The 2017 Lindström Lectures was delivered by Albert Visser, Emeritus Professor of Philosophy at Utrecht University, where he served as professor of logic, philosophy of mathematics, and epistemology in the period 1998–2016. He obtained his Ph.D. in 1981 under the direction of Dirk van Dalen at Utrecht University, the Netherlands. His research centers on arithmetical theories, interpretability, constructivism, foundations of mathematics and topics in the philosophy of language. He is a member of the Royal Netherlands Academy of Arts and Sciences, and the editorial board of the Notre Dame Journal of Formal Logic.
Per Lindström’s work on interpretations has great beauty. He was a grand master of dazzling diagonal arguments. In this talk we will explain the basic setting underlying Per’s work. We introduce the notion of interpretation and provide some examples of interpretations. We show how, in the context of arithmetic, the notion of interpretability has an almost unrecognizable equivalent. This equivalence is known as the Orey–Hájek Characterization.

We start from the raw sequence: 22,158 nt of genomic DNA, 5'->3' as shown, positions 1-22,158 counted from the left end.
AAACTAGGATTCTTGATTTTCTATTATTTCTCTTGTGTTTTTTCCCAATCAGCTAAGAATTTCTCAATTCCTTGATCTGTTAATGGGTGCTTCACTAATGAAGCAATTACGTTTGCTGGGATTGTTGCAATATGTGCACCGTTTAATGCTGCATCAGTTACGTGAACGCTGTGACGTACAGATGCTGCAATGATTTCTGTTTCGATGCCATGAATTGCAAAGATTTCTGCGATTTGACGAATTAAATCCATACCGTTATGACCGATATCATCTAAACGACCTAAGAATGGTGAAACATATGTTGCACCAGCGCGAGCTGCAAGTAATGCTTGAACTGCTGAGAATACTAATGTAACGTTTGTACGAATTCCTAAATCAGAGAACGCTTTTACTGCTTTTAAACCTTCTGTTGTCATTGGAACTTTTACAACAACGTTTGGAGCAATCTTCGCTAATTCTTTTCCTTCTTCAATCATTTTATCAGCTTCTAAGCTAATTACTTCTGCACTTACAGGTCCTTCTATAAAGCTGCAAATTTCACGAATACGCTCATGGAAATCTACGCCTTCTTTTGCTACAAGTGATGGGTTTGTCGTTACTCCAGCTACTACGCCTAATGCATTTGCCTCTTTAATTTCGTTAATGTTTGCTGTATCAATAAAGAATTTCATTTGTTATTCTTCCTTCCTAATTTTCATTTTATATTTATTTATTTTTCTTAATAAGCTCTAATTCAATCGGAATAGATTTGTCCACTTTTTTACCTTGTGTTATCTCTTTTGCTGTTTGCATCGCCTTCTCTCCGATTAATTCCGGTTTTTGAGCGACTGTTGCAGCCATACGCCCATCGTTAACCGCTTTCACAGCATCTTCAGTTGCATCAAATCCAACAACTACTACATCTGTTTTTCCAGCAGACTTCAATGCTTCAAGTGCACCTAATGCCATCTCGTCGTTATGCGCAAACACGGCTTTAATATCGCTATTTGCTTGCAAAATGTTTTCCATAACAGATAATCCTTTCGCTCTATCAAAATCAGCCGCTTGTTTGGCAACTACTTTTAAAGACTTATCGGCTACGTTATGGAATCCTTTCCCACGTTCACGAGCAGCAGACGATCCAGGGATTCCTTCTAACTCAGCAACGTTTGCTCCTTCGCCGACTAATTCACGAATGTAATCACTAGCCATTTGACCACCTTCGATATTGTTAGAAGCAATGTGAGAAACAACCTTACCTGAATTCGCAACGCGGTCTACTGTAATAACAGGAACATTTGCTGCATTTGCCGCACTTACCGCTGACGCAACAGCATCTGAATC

We will discuss some results of Per and have a look at further developments.
We study the Second Incompleteness Theorem, G2, in the Feferman-style. This means that we work with a fixed provability-predicate but allow the representations of the axiom set to vary. Feferman observed that the axiom set of Peano Arithmetic, PA, has a Π01-representation for which PA proves its own consistency.
We isolate a condition that Feferman’s example fails to satisfy. This condition gives a reasonably general version of G2. We show that this version yields a proof of G2 for Σ01-semi-numerations of the axiom set which works even if the theory itself is not recursively enumerable. We discuss an interesting example that illustrates that we may have G2 even in the absence of the Löb conditions.